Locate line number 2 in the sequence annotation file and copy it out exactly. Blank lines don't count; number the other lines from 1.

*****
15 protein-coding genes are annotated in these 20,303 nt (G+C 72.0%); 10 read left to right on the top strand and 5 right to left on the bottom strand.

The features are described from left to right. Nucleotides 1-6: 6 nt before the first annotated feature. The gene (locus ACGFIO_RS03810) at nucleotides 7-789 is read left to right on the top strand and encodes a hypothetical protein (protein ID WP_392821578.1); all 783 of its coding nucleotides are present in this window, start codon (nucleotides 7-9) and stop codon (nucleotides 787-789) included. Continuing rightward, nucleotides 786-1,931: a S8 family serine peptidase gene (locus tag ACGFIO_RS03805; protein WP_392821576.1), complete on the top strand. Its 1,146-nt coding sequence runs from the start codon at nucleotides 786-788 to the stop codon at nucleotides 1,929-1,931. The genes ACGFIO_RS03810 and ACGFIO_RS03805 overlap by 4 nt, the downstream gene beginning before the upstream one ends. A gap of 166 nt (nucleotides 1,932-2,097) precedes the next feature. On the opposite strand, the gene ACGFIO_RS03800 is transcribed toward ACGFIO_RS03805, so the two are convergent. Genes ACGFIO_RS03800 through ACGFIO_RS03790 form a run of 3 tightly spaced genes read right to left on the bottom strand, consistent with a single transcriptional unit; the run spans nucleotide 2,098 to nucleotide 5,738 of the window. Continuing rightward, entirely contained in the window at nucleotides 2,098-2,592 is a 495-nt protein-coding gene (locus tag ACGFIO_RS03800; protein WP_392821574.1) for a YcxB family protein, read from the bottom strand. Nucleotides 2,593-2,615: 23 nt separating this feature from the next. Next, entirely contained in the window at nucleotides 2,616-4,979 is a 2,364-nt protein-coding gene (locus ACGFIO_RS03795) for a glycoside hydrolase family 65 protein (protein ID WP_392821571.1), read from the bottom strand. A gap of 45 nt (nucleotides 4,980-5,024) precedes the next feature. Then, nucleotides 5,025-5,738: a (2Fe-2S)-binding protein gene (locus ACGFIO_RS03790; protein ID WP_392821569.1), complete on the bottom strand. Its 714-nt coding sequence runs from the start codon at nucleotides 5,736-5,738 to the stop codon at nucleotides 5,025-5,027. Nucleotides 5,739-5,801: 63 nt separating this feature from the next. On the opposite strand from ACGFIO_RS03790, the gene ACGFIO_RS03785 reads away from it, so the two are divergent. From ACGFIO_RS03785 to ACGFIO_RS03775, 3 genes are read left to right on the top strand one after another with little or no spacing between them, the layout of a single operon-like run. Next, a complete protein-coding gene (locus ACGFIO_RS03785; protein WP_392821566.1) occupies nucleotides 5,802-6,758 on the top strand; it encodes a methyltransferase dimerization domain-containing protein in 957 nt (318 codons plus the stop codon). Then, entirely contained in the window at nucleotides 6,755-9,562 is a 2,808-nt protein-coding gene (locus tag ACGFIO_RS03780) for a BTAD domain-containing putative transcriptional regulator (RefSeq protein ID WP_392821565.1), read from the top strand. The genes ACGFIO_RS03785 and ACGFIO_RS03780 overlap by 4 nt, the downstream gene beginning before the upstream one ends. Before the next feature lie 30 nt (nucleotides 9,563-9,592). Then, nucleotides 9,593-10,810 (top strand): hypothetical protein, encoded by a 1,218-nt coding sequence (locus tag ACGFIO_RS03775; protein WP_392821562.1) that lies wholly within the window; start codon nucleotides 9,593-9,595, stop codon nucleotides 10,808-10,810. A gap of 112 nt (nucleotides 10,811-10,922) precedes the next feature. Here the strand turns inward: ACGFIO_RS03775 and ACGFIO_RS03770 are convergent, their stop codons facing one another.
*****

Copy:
The features are described from left to right. Nucleotides 1-6: 6 nt before the first annotated feature. The gene (locus ACGFIO_RS03810) at nucleotides 7-789 is read left to right on the top strand and encodes a hypothetical protein (protein ID WP_392821578.1); all 783 of its coding nucleotides are present in this window, start codon (nucleotides 7-9) and stop codon (nucleotides 787-789) included. Continuing rightward, nucleotides 786-1,931: a S8 family serine peptidase gene (locus tag ACGFIO_RS03805; protein WP_392821576.1), complete on the top strand. Its 1,146-nt coding sequence runs from the start codon at nucleotides 786-788 to the stop codon at nucleotides 1,929-1,931. The genes ACGFIO_RS03810 and ACGFIO_RS03805 overlap by 4 nt, the downstream gene beginning before the upstream one ends. A gap of 166 nt (nucleotides 1,932-2,097) precedes the next feature. On the opposite strand, the gene ACGFIO_RS03800 is transcribed toward ACGFIO_RS03805, so the two are convergent. Genes ACGFIO_RS03800 through ACGFIO_RS03790 form a run of 3 tightly spaced genes read right to left on the bottom strand, consistent with a single transcriptional unit; the run spans nucleotide 2,098 to nucleotide 5,738 of the window. Continuing rightward, entirely contained in the window at nucleotides 2,098-2,592 is a 495-nt protein-coding gene (locus tag ACGFIO_RS03800; protein WP_392821574.1) for a YcxB family protein, read from the bottom strand. Nucleotides 2,593-2,615: 23 nt separating this feature from the next. Next, entirely contained in the window at nucleotides 2,616-4,979 is a 2,364-nt protein-coding gene (locus ACGFIO_RS03795) for a glycoside hydrolase family 65 protein (protein ID WP_392821571.1), read from the bottom strand. A gap of 45 nt (nucleotides 4,980-5,024) precedes the next feature. Then, nucleotides 5,025-5,738: a (2Fe-2S)-binding protein gene (locus ACGFIO_RS03790; protein ID WP_392821569.1), complete on the bottom strand. Its 714-nt coding sequence runs from the start codon at nucleotides 5,736-5,738 to the stop codon at nucleotides 5,025-5,027. Nucleotides 5,739-5,801: 63 nt separating this feature from the next. On the opposite strand from ACGFIO_RS03790, the gene ACGFIO_RS03785 reads away from it, so the two are divergent. From ACGFIO_RS03785 to ACGFIO_RS03775, 3 genes are read left to right on the top strand one after another with little or no spacing between them, the layout of a single operon-like run. Next, a complete protein-coding gene (locus ACGFIO_RS03785; protein WP_392821566.1) occupies nucleotides 5,802-6,758 on the top strand; it encodes a methyltransferase dimerization domain-containing protein in 957 nt (318 codons plus the stop codon). Then, entirely contained in the window at nucleotides 6,755-9,562 is a 2,808-nt protein-coding gene (locus tag ACGFIO_RS03780) for a BTAD domain-containing putative transcriptional regulator (RefSeq protein ID WP_392821565.1), read from the top strand. The genes ACGFIO_RS03785 and ACGFIO_RS03780 overlap by 4 nt, the downstream gene beginning before the upstream one ends. Before the next feature lie 30 nt (nucleotides 9,563-9,592). Then, nucleotides 9,593-10,810 (top strand): hypothetical protein, encoded by a 1,218-nt coding sequence (locus tag ACGFIO_RS03775; protein WP_392821562.1) that lies wholly within the window; start codon nucleotides 9,593-9,595, stop codon nucleotides 10,808-10,810. A gap of 112 nt (nucleotides 10,811-10,922) precedes the next feature. Here the strand turns inward: ACGFIO_RS03775 and ACGFIO_RS03770 are convergent, their stop codons facing one another.